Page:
Ever since Mommsen, obligations dictated by foedera have consistently been seen as the key component of Roman and Italian military cooperation. This paper argues that social and cultural factors, more than just formal alliances, determined recruitment of Italian soldiers into Roman armies. Scholars’ dogmatic interpretation of the formula togatorum, along with the figures given by Polybius (2.23-24) for the Telamon campaign in 225 BC, has disguised the true nature of the military relationship between the communities of Italy, Rome included. Livy’s narrative for the period before the Punic Wars, as well as other surviving sources, reveals a pattern of constantly shifting alliances that centered on the idea of military cooperation with little regard for formal agreements. Throughout the history of the Republic, with variation over the centuries, Italian military forces were typically led by individuals of power in their respective communities, such as the Samnite Numerius Decimius, who, in 217 BC, brought 8,500 Samnite soldiers to support the dictator Fabius Cunctator (Livy 22.24). Not only did Numerius seemingly rely on his social, as opposed to civic, position to raise these men, but it would appear that he came to the aid of Fabius personally more than the community of Rome generally. Even as late as the Jugurthine War, Marius recruited from among the Italian allies men whom he had led previously and knew personally (Sal. Jug. 84).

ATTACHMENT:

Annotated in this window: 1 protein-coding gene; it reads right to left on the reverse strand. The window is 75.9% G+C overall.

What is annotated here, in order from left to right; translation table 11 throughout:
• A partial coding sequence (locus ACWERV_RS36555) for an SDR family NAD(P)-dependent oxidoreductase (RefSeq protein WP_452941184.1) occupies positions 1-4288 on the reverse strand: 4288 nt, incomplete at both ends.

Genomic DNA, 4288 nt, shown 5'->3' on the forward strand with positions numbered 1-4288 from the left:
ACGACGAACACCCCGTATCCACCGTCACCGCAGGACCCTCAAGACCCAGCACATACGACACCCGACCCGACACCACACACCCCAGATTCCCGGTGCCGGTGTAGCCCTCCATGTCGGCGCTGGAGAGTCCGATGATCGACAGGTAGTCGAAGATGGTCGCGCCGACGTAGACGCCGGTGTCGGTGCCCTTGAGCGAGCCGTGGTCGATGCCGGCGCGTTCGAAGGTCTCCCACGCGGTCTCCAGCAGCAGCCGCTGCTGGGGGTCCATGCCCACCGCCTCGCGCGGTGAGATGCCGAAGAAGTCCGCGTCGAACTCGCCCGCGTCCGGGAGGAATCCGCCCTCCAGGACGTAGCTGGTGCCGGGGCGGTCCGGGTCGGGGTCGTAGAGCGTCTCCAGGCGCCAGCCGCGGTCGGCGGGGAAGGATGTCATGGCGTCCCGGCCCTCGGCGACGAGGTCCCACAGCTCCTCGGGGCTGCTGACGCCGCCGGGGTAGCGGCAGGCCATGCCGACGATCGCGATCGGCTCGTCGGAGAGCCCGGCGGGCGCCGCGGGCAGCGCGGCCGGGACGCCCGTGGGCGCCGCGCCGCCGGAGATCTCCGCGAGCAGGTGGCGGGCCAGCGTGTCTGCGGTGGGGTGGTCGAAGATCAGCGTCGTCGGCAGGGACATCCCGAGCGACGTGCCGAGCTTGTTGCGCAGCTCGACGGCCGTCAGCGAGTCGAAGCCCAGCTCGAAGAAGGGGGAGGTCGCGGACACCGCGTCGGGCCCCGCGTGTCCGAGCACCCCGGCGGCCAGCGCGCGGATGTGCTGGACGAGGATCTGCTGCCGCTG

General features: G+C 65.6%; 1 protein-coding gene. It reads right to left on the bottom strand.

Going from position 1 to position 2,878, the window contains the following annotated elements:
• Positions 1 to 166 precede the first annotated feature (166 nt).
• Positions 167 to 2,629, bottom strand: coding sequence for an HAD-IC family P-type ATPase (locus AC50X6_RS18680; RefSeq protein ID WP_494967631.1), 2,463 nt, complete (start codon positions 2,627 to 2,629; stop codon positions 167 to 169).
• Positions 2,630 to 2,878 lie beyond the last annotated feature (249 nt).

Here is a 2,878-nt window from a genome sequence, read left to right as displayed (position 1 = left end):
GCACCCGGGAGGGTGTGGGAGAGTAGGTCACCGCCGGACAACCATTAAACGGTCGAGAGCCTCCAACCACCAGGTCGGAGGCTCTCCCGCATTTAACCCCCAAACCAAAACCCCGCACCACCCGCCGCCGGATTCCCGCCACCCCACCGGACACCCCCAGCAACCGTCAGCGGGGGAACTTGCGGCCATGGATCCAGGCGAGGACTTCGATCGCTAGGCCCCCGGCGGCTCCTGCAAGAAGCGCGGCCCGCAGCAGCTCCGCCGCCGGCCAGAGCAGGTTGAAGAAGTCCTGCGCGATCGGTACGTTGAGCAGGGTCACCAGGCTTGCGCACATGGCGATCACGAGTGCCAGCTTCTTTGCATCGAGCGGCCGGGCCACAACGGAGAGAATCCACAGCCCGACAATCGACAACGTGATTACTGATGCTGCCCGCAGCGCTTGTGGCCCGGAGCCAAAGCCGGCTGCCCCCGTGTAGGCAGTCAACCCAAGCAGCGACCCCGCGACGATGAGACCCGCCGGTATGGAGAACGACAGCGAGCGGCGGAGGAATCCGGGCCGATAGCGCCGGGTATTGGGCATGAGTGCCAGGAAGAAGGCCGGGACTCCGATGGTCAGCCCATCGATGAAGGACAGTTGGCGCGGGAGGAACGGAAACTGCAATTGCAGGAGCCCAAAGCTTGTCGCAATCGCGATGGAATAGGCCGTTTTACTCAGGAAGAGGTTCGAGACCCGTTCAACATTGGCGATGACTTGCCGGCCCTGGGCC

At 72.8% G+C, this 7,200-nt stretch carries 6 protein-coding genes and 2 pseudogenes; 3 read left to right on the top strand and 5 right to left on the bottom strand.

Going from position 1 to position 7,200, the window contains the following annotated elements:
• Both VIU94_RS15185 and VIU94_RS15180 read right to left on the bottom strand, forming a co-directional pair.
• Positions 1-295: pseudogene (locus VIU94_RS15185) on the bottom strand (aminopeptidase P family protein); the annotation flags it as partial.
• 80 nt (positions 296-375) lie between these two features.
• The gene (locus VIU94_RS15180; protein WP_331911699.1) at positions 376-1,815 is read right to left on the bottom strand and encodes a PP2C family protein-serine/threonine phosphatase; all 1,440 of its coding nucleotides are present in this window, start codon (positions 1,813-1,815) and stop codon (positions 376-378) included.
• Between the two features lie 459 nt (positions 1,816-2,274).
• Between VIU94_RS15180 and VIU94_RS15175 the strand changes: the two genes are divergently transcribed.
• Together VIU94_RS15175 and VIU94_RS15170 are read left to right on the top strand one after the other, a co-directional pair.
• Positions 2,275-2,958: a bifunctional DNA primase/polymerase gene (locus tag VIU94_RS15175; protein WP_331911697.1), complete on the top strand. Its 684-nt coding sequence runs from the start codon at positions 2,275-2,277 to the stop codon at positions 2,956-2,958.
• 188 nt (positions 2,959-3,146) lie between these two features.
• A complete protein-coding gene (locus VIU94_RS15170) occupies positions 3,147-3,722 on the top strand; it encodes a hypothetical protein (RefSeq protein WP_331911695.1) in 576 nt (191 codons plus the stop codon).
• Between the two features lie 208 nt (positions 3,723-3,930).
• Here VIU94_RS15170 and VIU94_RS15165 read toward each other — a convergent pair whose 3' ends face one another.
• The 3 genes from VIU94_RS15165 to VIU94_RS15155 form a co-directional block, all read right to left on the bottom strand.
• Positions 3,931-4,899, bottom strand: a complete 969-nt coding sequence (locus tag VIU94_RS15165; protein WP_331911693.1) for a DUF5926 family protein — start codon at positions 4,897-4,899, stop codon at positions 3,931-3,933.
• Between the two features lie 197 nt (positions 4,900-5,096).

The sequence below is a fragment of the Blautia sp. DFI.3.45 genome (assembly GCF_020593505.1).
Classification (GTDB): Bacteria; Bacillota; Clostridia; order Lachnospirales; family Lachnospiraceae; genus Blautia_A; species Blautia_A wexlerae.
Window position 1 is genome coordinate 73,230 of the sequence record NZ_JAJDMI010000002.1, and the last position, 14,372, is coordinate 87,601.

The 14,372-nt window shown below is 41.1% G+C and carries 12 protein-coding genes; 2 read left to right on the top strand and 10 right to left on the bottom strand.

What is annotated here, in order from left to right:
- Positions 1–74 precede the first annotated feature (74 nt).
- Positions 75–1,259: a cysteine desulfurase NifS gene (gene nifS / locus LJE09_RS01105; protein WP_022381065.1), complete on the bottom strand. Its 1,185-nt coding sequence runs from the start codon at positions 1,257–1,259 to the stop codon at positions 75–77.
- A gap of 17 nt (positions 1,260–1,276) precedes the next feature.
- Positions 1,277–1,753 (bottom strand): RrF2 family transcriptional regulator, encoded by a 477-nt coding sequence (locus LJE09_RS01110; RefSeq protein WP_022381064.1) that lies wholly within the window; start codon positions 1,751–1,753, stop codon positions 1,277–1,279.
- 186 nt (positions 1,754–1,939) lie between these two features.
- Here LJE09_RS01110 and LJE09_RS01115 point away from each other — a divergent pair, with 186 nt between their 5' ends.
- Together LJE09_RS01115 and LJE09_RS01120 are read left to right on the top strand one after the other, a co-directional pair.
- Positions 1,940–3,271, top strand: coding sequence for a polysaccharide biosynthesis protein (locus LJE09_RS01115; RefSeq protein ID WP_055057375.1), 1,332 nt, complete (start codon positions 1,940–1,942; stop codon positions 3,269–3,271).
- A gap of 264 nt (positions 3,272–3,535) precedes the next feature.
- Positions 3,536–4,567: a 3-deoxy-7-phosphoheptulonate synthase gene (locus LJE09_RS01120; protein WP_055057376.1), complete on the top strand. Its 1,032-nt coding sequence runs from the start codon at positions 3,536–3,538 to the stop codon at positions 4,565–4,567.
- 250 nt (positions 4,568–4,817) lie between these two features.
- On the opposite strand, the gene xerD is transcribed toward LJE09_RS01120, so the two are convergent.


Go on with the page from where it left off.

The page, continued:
These examples, which are hardly unique, suggest a means of recruitment that did not rely on formal agreements. Even in his description of systematic recruitment of Roman armies, Polybius (6.21.4) acknowledges that it was local leaders who were relied on to bring allied forces to Roman armies. Indeed, allied Italian military forces are repeatedly described as willing, and often eager, to serve in Roman armies, and only seldom is any mention of coercion made. It needs to be appreciated that military cooperation was a powerful feature of Italian culture that went far beyond the formal legal structures of foedera. Such cooperation was as much a social dynamic as it was military or political. Intricate social networks permeated Italian communities and bound them together alongside civic structures. Social relations were important too in tying different communities together, facilitating military cooperation beyond formal alliances. In addition to their social contacts, the peoples of Italy shared common concepts of warfare and religion with only local variation. Foedera certainly played a role in military cooperation, but they were not the only, or even most important, factor. The formula togatorum and Polybius’ description of the events of 225 BC need to be reinterpreted as only part of a much more complex system of recruitment of allied soldiers. In short, therefore, the paper urges the important point that by looking beyond the traditional emphasis on the foedus in Roman-Italian relations, it is possible to transform our understanding of the changing nature of Rome’s power and the place of the Italian allies in Rome’s hegemony.